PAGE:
Silver Thread Scenic Byway is the name of a very scenic drive located in the US state of Colorado, with stunning history and natural wonders.
How long is the Silver Thread Byway?
The road is totally paved spanning the entire length of Highway 149 in the south-central and southwest regions of the state. It’s 188km (117 miles) long, running through Rio Grande National Forest, Grand Mesa, Uncompahgre, and Gunnison National Forests. The road winds through four counties and three towns including Lake City, Creede, and South Fork.
Where does Silver Thread Scenic Byway start and end?
The road runs from US-50 near Gunnison to South Fork, in Rio Grande County on US-160 along Colorado Highway 149 in the San Juan Mountain Range.
Is the Silver Thread Scenic Byway open?
This narrow two lane road is maintained year-round because snowplows clear the route regularly during this season. But beware poor conditions in winter. The road tops out at Slumgullion Pass, at 3.514m (11,530ft) above the sea level.
How long does it take to drive the Silver Thread Scenic Byway?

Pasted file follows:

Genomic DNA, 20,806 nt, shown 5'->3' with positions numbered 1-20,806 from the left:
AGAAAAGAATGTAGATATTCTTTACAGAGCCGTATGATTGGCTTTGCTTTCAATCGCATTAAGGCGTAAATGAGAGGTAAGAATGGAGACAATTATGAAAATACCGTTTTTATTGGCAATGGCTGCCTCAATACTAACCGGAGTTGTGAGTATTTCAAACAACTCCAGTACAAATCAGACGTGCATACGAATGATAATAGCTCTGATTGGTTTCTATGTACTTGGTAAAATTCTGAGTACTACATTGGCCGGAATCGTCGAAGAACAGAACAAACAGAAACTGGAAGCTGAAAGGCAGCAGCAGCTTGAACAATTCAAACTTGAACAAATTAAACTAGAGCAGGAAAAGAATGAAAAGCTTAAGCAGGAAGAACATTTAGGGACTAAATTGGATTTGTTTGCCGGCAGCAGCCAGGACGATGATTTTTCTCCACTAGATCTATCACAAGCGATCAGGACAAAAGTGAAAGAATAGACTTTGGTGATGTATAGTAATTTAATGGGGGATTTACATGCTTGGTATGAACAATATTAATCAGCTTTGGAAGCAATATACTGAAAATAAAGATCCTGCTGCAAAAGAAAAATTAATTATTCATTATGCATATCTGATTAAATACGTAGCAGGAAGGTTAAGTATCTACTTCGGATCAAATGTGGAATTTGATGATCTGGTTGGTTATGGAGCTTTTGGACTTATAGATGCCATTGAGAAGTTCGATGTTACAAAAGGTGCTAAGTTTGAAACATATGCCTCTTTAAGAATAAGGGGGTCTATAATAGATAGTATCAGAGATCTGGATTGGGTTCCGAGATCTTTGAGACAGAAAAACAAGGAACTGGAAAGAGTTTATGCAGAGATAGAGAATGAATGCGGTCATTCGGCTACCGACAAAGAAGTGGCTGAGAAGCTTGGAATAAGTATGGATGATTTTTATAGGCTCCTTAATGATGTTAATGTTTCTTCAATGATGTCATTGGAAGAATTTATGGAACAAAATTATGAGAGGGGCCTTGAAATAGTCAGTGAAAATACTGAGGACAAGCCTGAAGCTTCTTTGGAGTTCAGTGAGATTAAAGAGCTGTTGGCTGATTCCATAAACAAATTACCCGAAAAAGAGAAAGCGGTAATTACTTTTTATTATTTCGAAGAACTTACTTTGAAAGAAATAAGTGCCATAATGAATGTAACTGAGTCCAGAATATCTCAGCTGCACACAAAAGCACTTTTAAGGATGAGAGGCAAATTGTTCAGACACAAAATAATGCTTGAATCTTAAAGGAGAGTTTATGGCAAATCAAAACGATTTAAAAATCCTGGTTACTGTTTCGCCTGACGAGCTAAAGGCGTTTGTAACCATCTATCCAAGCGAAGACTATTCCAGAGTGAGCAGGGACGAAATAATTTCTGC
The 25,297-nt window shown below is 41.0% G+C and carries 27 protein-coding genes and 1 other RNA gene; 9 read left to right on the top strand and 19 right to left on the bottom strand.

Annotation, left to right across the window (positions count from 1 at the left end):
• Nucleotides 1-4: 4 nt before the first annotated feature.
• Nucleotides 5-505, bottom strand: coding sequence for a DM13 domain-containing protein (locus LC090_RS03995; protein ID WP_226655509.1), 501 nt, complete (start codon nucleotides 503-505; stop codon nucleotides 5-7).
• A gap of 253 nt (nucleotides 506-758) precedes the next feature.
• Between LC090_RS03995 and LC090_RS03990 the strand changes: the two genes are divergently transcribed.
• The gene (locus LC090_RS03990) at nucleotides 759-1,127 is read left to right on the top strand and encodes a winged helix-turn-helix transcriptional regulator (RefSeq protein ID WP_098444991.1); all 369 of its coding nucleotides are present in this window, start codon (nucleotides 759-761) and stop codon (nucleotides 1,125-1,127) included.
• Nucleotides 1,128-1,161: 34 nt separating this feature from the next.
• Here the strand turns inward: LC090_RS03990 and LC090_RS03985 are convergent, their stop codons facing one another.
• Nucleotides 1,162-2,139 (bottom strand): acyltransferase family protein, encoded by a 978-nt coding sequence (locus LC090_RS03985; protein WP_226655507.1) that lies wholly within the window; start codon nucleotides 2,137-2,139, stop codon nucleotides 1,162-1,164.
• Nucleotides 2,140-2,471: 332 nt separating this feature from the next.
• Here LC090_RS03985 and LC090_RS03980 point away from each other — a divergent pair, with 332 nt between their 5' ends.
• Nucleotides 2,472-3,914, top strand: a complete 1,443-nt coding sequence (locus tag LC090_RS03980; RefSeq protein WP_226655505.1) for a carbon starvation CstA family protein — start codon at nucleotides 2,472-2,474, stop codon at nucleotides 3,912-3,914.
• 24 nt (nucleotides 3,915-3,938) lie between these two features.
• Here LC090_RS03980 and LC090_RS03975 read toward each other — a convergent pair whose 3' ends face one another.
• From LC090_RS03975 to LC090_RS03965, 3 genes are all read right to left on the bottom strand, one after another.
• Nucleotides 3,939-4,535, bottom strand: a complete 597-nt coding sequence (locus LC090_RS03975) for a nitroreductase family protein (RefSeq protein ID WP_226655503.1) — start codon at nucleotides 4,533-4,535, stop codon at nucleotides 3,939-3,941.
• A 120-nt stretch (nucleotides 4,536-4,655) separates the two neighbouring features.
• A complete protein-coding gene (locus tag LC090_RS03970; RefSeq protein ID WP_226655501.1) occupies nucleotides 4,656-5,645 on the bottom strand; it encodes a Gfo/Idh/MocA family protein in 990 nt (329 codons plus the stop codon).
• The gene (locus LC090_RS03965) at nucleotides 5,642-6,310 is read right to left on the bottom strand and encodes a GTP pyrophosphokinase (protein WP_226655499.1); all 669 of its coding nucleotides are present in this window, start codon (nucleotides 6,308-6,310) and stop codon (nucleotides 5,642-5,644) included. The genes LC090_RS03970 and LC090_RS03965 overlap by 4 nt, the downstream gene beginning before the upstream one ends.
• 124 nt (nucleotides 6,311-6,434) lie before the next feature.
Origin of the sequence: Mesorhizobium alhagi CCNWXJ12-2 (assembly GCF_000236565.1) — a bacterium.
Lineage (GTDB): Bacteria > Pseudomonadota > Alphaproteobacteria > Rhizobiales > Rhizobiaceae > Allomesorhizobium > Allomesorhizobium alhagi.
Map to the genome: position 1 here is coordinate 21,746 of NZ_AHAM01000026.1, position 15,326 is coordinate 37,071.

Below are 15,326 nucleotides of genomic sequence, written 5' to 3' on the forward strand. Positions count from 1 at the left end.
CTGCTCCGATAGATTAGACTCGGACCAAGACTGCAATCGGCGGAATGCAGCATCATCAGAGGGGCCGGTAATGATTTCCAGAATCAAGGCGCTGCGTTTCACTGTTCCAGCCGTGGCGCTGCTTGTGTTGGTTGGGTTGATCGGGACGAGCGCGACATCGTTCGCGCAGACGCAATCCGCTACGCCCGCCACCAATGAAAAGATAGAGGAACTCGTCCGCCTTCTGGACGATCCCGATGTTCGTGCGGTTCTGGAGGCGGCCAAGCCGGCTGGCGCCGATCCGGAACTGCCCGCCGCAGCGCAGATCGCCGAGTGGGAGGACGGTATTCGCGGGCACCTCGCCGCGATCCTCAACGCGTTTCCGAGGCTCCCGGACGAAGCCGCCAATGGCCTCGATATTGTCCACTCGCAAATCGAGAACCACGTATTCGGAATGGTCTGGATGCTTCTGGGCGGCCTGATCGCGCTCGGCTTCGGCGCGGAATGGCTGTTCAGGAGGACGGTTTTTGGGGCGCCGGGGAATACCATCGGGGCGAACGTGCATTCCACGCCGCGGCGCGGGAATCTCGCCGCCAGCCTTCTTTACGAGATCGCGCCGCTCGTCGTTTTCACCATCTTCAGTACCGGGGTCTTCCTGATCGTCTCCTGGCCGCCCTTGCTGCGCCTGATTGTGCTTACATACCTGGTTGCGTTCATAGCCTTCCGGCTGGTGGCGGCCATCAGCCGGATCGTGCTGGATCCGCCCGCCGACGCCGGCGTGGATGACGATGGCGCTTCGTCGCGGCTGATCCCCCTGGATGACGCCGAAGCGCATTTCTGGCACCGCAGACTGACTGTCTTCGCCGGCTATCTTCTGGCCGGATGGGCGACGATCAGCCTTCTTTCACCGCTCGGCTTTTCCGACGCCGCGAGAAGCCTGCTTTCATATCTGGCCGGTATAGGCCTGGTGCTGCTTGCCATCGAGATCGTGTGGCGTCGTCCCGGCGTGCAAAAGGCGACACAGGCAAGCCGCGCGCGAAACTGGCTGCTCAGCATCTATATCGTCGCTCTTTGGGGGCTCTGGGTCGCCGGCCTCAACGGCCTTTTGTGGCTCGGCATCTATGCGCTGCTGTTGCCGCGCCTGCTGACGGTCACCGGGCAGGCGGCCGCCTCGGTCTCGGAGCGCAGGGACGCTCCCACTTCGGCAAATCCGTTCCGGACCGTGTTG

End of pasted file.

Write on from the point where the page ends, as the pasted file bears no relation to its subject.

Plan more than 3 hours to complete the drive without any stop. However, the road is very scenic, so plane on it taking longer as you will definitely want to see the sites. The route includes panoramic views, plenty of wildlife, and area rich in the history of Native Americans, the first Anglo explorers, and Victorian-era mining. The experience of using this road is very impressive. The colorful old mining and logging camps of the Silver Thread Scenic Byway offer a wealth of history, while the surrounding Wilderness and National Forest lands serve up a huge dose of scenic beauty. Follow the Byway as it traces the routes of old toll roads, stagecoach lines and railways. From beginning to end, it is a historical route with astounding beauty, recreational abundance, and a varied and unique geology. There are several marked stopping points along the Byway and beautiful views with every turn. For more information, pick up a Silver Thread Guide at the Lake City Visitor Center. Elk, deer, moose, and bighorn sheep are often seen along the highway. The heights around Creede and Lake City remain strewn with abandoned mining structures, most of them accessible via rugged backcountry roads. Between the two towns, Highway 149 shadows the upper reaches of the Rio Grande, serving up a bounty of natural wonders - sparkling North Clear Creek Falls, the Slumgullion earth slide, and the shark-like fin of Uncompahgre Peak.